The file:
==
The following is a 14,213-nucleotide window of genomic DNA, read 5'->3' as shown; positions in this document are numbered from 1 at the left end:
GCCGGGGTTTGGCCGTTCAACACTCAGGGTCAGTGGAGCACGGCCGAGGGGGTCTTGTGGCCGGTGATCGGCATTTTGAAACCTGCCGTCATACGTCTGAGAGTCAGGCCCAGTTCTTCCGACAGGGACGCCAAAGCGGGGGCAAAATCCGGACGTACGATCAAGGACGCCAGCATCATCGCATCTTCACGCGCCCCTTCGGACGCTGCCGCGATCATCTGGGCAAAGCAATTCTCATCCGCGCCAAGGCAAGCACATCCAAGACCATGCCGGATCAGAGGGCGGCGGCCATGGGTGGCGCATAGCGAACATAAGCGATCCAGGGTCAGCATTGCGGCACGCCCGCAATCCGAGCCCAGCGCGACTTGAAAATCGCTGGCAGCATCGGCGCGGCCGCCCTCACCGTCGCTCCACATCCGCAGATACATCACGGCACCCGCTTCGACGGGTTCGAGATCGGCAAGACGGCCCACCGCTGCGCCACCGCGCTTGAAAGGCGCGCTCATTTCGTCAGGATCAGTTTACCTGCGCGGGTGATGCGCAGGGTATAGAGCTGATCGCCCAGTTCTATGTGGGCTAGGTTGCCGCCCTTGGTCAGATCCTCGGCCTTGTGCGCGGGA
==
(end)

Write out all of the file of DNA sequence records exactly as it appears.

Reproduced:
The following is a 14,213-nucleotide window of genomic DNA, read 5'->3' as shown; positions in this document are numbered from 1 at the left end:
GCCGGGGTTTGGCCGTTCAACACTCAGGGTCAGTGGAGCACGGCCGAGGGGGTCTTGTGGCCGGTGATCGGCATTTTGAAACCTGCCGTCATACGTCTGAGAGTCAGGCCCAGTTCTTCCGACAGGGACGCCAAAGCGGGGGCAAAATCCGGACGTACGATCAAGGACGCCAGCATCATCGCATCTTCACGCGCCCCTTCGGACGCTGCCGCGATCATCTGGGCAAAGCAATTCTCATCCGCGCCAAGGCAAGCACATCCAAGACCATGCCGGATCAGAGGGCGGCGGCCATGGGTGGCGCATAGCGAACATAAGCGATCCAGGGTCAGCATTGCGGCACGCCCGCAATCCGAGCCCAGCGCGACTTGAAAATCGCTGGCAGCATCGGCGCGGCCGCCCTCACCGTCGCTCCACATCCGCAGATACATCACGGCACCCGCTTCGACGGGTTCGAGATCGGCAAGACGGCCCACCGCTGCGCCACCGCGCTTGAAAGGCGCGCTCATTTCGTCAGGATCAGTTTACCTGCGCGGGTGATGCGCAGGGTATAGAGCTGATCGCCCAGTTCTATGTGGGCTAGGTTGCCGCCCTTGGTCAGATCCTCGGCCTTGTGCGCGGGA